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Articles from 2012 In August

Tom’s of Maine Partners with TerraCycle to Collect Packaging

Tom’s of Maine Partners with TerraCycle to Collect Packaging

Natural personal care products maker Tom’s of Maine is partnering with recycling firm TerraCycle Inc. to collect and divert from landfills the company’s and others’ packaging.

The Kennebunk, Maine-based Tom’s has launched Tom’s of Maine Natural Care Brigade to collect for free old toothpaste tubes and caps, mouthwash bottles and caps, deodorant/antiperspirant containers, plastic soap wrappers and floss containers, regardless of brand, the company said in a news release.

Consumers earn points for each piece of packaging collected and sent in. Those points can be put toward charity gifts or converted to cash and paid to any school or non-profit organization.  Any individual, family, group or school can join for free at TerraCycle.com and all shipping costs are pre-paid.

The consumer goods maker also has launched the Tom's of Maine Less in Landfills Sweepstakes, in which Brigade participants can earn $1,000 for the non-profit or school of their choice in conjunction with Trenton, N.J.-based TerraCycle. 

TerraCycle collects more than 50 different kinds of products and packaging through its Brigade programs, which are open to any individual or organization.



August 30, 2012 — Arrow Electronics Inc. will buy electronic waste and recycling company Redemtech for an undisclosed amount.

  • Buying Company: Arrow Electronics Inc. (Englewood, Colo.)
  • Selling Company: Redemtech (Columbus, Ohio)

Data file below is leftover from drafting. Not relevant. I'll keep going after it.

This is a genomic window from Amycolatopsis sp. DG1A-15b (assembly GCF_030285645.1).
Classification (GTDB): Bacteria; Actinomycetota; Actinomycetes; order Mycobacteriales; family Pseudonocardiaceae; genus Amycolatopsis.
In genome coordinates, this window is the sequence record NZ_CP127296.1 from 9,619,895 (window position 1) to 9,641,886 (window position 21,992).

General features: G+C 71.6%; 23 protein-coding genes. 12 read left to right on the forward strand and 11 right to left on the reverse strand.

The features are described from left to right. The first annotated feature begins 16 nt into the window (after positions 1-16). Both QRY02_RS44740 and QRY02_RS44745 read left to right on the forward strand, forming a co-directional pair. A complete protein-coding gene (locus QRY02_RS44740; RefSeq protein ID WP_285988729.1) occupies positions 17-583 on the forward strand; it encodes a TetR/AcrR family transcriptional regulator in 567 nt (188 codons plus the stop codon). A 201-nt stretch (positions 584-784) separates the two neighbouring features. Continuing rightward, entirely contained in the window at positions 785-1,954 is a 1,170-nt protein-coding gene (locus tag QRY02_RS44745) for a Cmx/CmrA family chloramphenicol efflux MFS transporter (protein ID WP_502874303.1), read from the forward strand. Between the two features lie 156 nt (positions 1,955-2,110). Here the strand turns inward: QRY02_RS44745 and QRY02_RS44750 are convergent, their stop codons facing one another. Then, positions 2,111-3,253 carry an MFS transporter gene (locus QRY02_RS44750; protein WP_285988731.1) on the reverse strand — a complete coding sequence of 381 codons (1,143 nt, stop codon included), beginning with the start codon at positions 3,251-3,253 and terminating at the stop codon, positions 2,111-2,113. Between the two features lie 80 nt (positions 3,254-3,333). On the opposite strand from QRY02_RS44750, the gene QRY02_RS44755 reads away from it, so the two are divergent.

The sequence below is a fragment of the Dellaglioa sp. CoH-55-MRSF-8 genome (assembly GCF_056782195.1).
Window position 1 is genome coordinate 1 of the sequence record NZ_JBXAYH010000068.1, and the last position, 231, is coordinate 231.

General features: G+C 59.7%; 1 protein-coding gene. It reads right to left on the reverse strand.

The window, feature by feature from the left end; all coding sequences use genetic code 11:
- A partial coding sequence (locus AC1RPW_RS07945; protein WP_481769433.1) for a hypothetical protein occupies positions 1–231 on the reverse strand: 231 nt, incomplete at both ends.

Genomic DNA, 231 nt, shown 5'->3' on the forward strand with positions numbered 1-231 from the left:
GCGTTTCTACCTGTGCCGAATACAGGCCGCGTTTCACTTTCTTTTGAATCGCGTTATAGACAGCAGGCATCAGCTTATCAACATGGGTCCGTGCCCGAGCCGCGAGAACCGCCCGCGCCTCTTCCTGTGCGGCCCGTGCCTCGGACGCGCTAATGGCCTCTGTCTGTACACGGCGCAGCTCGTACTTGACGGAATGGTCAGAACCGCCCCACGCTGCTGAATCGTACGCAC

• Transaction Amount: Undisclosed
  • Asset Acquired: Entire company
  • Close Date: 8/30/2012
  • CEO: Paul J. Reilly

Arrow Electronics to Buy E-Waste, Recycling Firm Redemtech

Arrow Electronics Inc. will buy electronic waste and recycling company Redemtech for an undisclosed amount.

The Englewood, Colo.-based Arrow, which provides electronic products and services, will expand the company’s capabilities in electronics asset disposition (EAD) services with the purchase of Redemtech, the companies said in news releases.

The companies expect the deal to close in 60 days.

Columbus, Ohio-based Redemtech is a subsidiary of Micro Electronics Inc. Redemtech’s sales are expected to reach about $60 million this year, and the company employs approximately 400 in central Ohio; Reno, Nev.; and Richmond. Va.

"Arrow is investing to create a truly global EAD platform and we are excited to join that effort," said Redemtech president and founder Bob Houghton.

 “The acquisition of Redemtech further strengthens our industry-leading position in the EAD market and strategically expands our footprint and capabilities in this fast-growing market,” said Paul J. Reilly, executive vice president, finance and operations, and chief financial officer of Arrow Electronics.

Casella Loss Grows in First Quarter

Casella Loss Grows in First Quarter

Casella Waste Systems Inc. net loss grew in its fiscal first quarter as commodity prices weakened and landfill volumes declined.

The Rutland, Vt.-based Casella, which announced a restructuring plan earlier in August, said its net loss for the first quarter ended July 31 totaled $8.38 million, or 31 cents per common share, compared with $3.06 million, or 12 cents per share, in the year-ago period.

Revenue fell 4.7 percent to $121.2 million, compared with $127.2 million in the 2011 first quarter, Casella Waste said in a news release.